Id. at 150, 163 A. at 303 (citing cases). The right of municipalities to take water from rivers for the use of the general population was a creature of statute. See Id. at 145-46, 163 A. at 301; Philadelphia & Reading R. Co. v. Pottsville Water Co., 182 Pa. 418, 38 A. 404 (1897); Haupt's Appeal, 125 Pa. 211, 17 A. 436 (1889). Philadelphia was explicitly authorized by statute to take water from the Schuylkill. 309 Pa. 130 at 140-42, 163 A. at 299-300. Other municipalities were statutorily authorized to acquire sufficient water for their inhabitants through the power of eminent domain.
Philadelphia & Reading R. Co. v. Pottsville Water Co., 182 Pa. at 426, 38 A. at 406 (municipal water company which did not take water rights by eminent domain had no more right to use a stream than any other riparian owner); Palmer Water Co. v. Lehighton Water Supply Co., 280 Pa. 492, 124 A. 747 (1924); Haupt's Appeal, supra. And, most importantly for the current case,
While a (municipality) has the power to construct a reservoir and conduct water to its inhabitants, it has no right to furnish the water to persons outside the (municipal) limits.
Stauffer v. East Stroudsburg Borough, 215 Pa. 143, 144, 64 A. 411, 411 (1906) (Supreme Court adopting opinion of trial court), citing Haupt's Appeal, 125 Pa. at 211, 17 A. 436. Thus, under Pennsylvania law as it stood up to 1939, Philadelphia's entitlement to supply water ended at Philadelphia's borders. Philadelphia v. Philadelphia Suburban Water Co., 309 Pa. at 146, 163 A. at 301.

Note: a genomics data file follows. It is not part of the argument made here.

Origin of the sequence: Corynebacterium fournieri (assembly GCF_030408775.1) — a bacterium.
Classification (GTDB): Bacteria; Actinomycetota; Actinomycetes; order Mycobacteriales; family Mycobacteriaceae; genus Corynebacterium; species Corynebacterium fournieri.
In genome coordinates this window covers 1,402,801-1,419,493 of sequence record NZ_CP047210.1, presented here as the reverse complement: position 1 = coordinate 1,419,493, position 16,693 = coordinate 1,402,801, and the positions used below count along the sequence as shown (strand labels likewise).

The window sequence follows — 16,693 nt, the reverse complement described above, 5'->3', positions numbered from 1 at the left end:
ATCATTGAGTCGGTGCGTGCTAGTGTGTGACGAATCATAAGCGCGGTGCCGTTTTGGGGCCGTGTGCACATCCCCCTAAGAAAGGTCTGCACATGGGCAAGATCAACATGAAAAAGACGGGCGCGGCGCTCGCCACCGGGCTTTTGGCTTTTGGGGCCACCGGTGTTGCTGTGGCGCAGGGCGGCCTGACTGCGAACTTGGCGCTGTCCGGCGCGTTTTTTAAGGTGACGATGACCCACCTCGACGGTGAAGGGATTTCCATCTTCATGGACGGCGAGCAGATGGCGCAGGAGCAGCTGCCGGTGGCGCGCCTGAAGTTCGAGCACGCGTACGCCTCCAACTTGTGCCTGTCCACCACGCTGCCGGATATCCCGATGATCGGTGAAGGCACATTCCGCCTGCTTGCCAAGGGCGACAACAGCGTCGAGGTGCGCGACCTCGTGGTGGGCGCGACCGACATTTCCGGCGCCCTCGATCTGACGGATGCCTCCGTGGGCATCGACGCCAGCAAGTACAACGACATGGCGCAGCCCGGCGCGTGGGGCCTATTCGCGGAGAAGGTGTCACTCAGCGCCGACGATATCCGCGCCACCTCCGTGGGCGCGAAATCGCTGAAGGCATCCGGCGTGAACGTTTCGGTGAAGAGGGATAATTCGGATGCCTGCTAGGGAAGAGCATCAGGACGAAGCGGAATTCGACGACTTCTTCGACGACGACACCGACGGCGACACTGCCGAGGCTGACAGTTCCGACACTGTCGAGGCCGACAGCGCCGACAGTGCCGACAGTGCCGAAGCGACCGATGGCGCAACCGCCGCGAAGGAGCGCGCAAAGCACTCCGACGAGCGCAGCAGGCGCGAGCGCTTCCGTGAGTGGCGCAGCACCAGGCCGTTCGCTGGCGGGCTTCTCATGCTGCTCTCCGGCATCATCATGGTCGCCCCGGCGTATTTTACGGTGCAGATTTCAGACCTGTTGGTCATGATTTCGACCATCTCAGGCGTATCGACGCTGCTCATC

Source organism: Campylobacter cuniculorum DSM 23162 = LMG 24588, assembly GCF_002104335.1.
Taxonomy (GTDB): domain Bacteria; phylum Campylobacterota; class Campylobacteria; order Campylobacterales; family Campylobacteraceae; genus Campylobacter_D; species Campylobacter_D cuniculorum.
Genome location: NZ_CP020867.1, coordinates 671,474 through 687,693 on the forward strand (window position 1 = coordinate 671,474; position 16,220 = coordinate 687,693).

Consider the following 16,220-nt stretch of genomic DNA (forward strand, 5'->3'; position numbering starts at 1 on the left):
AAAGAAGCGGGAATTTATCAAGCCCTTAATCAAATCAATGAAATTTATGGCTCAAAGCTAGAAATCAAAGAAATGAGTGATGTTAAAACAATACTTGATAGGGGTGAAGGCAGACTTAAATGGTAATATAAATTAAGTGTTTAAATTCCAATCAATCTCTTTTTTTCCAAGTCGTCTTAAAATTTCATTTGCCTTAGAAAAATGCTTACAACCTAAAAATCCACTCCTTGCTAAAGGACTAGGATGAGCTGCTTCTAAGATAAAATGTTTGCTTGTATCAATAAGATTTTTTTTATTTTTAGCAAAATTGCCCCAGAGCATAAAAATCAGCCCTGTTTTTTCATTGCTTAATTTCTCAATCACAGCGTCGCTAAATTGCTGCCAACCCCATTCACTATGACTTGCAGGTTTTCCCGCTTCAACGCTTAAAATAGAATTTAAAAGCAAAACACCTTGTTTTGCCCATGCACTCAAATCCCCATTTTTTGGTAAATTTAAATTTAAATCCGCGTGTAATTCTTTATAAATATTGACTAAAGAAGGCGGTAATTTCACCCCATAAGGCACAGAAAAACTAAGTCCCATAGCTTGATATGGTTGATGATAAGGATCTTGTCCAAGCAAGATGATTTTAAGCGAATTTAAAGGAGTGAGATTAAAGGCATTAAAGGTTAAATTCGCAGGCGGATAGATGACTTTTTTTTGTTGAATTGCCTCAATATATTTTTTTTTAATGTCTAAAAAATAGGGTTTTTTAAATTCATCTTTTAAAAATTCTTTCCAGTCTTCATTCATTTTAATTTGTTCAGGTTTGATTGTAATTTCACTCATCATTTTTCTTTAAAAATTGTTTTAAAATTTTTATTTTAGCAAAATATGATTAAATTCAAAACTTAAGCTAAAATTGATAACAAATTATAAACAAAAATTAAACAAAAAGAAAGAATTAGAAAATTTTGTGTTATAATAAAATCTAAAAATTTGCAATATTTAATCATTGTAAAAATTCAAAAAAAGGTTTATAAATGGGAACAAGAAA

In 1939, the Pennsylvania Legislature abolished the eminent domain system for municipal water allocation, and vested the allocative authority in a Water and Power Resources Control Board. Act of June 24, 1939, P.L. 842, 32 P.S. 631 Et seq. In 1955, when Philadelphia's current permit for Delaware River water was issued, the Board was part of the Department of Forests and Waters. See Act of April 9, 1929, P.L. 177, § 202, as amended, 71 P.S. 62 (Main vol. 1962). The powers of the Board have since been vested in the Department of Environmental Resources. Act of December 3, 1970, P.L. 177, § 1901-A, 71 P.S. § 510-1(1) (Supp.1978). The acquisition of any water rights beyond those possessed by a municipality or municipal authority in 1939 must be carried out in accordance with the Act of 1939. 32 P.S. §§ 631, 635. When a municipality or municipal authority applies for new water rights, it must set forth, Inter alia, "The district, municipality or political subdivision, and the population thereof, requiring the supply, and the necessity for such acquisition." 32 P.S. § 636(3). Under the Act of 1939, the Water and Power Resources Board (now the Department of Environmental Resources) is "(the) single tribunal to determine questions of the appropriation and diversion of water from the streams of the Commonwealth." Borough of Collegeville v. Philadelphia Suburban Water Co., 377 Pa. 636, 648, 105 A.2d 722, 728 (1954). In making such determination, the Board is required to consider whether "the water rights proposed to be acquired are reasonably necessary for the present purposes and future needs of the agency making application therefor . . . ." Id.